So a moving electric charge causes a magnetic field, and conversely Faraday’s Law tells us that a changing magnetic field causes an electric field. You can see that intrinsically then, magnetism and electricity are interrelated. Inside our planet and most others in the solar system, we have molten metal rock, which is spinning around the planet’s rotational axis, in what we call a dynamo. This can cause what we call a current loop, and thanks to Mr. Ampère, we know that a current loop can cause a dipole magnetic field. And that’s almost exactly what we see when we measure Earth’s magnetic field (see picture below).

A depiction of what Earth’s dipole magnetic field would look like if it wasn’t affected by the Sun. In reality, the solar wind– the stream of energized particles coming from the Sun– warps the simple dipole shape. It is also odd that the “south pole” of the bar magnet is located in the northern geographic hemisphere. Credit: Hyperphysics, Georgia State University

And boy is that magnetic field a good thing for Earth, because without it we would be exposed to all of the might of the Sun’s magnetic field and all of the harmful radiation associated with it (See: Mars). Earth’s magnetic field is the same as would be generated by a simple bar magnet, with a north and south pole. Now, electric fields lines are defined by convention to illustrate how a positive charge would move in that field, so from positive to negative charge, and the “poles” of a magnet are always defined so that the “North” pole is the positive side and the “South” pole is the negative side, meaning that the field lines start in the north and travel south. Did you follow that? Good, now I’m going to confuse you. Research of Earth’s magnetic field has revealed that Earth’s magnetic “North” pole, aka the positive end of the bar magnet and beginning of its field lines, is actually at the Earth’s southern pole (in Antarctica) and its “South” pole, aka the negative end of the bar magnet and the end of its field lines, is in the Northern hemisphere (currently in Northern Canada but moving towards Russia). But of course, scientists now know that this north-south magnetic field alignment actually flips roughly every 200,000 years. We’re actually overdue for this phenomenon to happen again.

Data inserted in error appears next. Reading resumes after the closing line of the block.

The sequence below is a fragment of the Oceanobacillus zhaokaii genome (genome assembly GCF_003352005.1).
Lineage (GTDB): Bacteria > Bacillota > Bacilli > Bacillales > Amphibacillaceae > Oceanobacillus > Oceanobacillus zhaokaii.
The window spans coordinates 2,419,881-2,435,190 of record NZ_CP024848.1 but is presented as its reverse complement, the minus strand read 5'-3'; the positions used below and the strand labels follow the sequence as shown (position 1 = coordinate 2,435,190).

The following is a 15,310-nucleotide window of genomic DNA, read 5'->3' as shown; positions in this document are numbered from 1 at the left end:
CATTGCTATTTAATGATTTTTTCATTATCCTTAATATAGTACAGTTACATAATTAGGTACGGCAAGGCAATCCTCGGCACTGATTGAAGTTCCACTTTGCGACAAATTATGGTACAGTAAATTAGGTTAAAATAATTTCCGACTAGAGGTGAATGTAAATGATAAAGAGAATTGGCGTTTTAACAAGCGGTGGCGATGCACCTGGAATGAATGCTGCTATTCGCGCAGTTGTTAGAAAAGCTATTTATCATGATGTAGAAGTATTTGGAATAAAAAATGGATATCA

Here’s Earth’s magnetic field as it looks in reality. The region around Earth influenced by the planet’s magnetic field is called the magnetosphere. You’ll notice that the left side of the field (which is closest to the Sun) is compressed by the solar wind, while the right side is extended into what we call the magnetotail. Credit: NASA

Above is what Earth’s magnetic field actually looks like. The region influenced by the Earth’s magnetic field is known as the magnetosphere, hence the Magnetospheric Multiscale (MMS) mission. Okay so now we have all our necessary background information about magnetic fields, but we still don’t know about magnetic reconnection! Well I think that will have to wait for another post…